The most radical scientific theory with religious implications is Intelligent Design. It is impossible to get any member of the National Academy of Sciences to consider it seriously. The typical reaction of such scientists is to foam at the mouth when the phrase “intelligent design” is mentioned. I have recently experienced this. In the fall of 2002, I arranged for Bill Dembski to come to Tulane to debate a Darwinian on the Tulane faculty. (This faculty member was appropriately named Steve Darwin!) Bill presented only the evidence against Darwinism in the debate, while Steve’s response unfortunately had quite a few ad hominem remarks. Steve has continued to be friendly to me personally. But ever since the Dembski/Darwin debate, another evolutionist on the Tulane faculty—who shall remain nameless!—glares at me every time he sees me. Before the debate he and I were friends. Now he considers me a monster of moral depravity. Frank Tipler Uncommon Dissent
Scubaredneck: I don't think anything so nefarious was going on. I expect the chair was acting in good faith, wanting to air these issues even if s/he might personally find ID objectionable. But on reflection it must have become clear what the dangers were. William Dembski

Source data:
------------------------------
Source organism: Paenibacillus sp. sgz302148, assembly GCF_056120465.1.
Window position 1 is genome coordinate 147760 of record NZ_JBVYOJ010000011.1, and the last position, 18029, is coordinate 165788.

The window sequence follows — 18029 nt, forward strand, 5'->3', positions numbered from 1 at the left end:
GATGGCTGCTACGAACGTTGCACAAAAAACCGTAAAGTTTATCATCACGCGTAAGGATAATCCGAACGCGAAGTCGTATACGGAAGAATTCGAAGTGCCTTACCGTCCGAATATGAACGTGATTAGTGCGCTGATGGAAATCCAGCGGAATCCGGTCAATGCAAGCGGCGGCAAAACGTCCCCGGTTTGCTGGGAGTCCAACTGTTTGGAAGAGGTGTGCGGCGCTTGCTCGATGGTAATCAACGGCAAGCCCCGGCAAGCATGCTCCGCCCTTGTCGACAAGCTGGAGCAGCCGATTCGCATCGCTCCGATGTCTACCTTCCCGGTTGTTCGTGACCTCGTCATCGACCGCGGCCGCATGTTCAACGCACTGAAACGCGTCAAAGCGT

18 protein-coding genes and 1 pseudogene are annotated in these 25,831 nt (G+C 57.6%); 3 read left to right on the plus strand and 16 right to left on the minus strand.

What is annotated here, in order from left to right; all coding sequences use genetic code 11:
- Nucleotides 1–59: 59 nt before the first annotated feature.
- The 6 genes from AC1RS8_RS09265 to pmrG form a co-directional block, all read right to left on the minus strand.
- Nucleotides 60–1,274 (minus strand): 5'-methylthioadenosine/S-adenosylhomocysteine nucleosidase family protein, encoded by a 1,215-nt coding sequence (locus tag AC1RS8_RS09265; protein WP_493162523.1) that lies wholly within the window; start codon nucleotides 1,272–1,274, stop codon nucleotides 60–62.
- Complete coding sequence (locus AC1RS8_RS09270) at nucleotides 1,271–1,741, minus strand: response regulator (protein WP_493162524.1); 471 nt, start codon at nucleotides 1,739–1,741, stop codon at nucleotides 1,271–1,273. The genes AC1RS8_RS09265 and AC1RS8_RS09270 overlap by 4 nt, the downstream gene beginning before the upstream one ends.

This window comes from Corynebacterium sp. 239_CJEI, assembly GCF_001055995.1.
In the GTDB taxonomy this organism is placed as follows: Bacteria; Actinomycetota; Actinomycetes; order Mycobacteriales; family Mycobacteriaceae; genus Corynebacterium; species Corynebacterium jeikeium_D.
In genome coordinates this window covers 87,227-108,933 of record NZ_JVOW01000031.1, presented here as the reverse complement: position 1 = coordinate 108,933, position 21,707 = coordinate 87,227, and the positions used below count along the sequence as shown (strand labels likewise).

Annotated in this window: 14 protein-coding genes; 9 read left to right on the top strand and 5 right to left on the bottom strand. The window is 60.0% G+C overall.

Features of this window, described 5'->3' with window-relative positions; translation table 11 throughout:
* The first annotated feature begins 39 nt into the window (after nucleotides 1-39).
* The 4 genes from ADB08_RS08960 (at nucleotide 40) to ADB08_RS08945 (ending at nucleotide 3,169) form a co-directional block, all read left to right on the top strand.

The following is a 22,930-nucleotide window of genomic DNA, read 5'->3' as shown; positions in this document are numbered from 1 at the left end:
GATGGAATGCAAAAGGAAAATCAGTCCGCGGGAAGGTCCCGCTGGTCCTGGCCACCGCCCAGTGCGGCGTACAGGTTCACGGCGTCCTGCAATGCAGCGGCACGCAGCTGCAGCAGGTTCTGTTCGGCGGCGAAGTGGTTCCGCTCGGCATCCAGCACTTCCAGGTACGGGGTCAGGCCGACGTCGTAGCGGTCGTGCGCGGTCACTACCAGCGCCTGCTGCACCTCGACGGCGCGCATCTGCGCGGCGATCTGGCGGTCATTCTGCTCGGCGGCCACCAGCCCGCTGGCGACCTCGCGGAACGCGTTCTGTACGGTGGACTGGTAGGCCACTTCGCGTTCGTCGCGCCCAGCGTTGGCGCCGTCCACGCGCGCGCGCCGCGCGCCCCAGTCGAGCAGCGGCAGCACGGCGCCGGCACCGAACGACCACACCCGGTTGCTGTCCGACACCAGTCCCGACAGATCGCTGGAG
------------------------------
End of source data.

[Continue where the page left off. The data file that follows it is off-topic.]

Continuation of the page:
Many of us ID proponents think that part of the reason -- a large part -- for the negative reaction to ID is that: (1)the ID movement has tried to get it taught in public high school science classes, giving the appearance of trying to use it as a Trojan horse to get religion taught in public schools; and (2) the ID movement is so closely connected and supported by a larger conservative political organization -- the Discovery Institute. No doubt these are not the only reasons for negative reaction to ID. But many of us think that these factors have inflamed the issue, to where critics are unable to objectively here the term "ID" without connecting it to them. Bilbo I
Bill, I realize that there's more going on that you could share in a brief note but I find it interesting that the Dept Chair would invite him and then consider him prudent for declining the invite. Do you suppose that the Chair knew of his proclivities and had some nepharious ends in mind? The Scubaredneck The Scubaredneck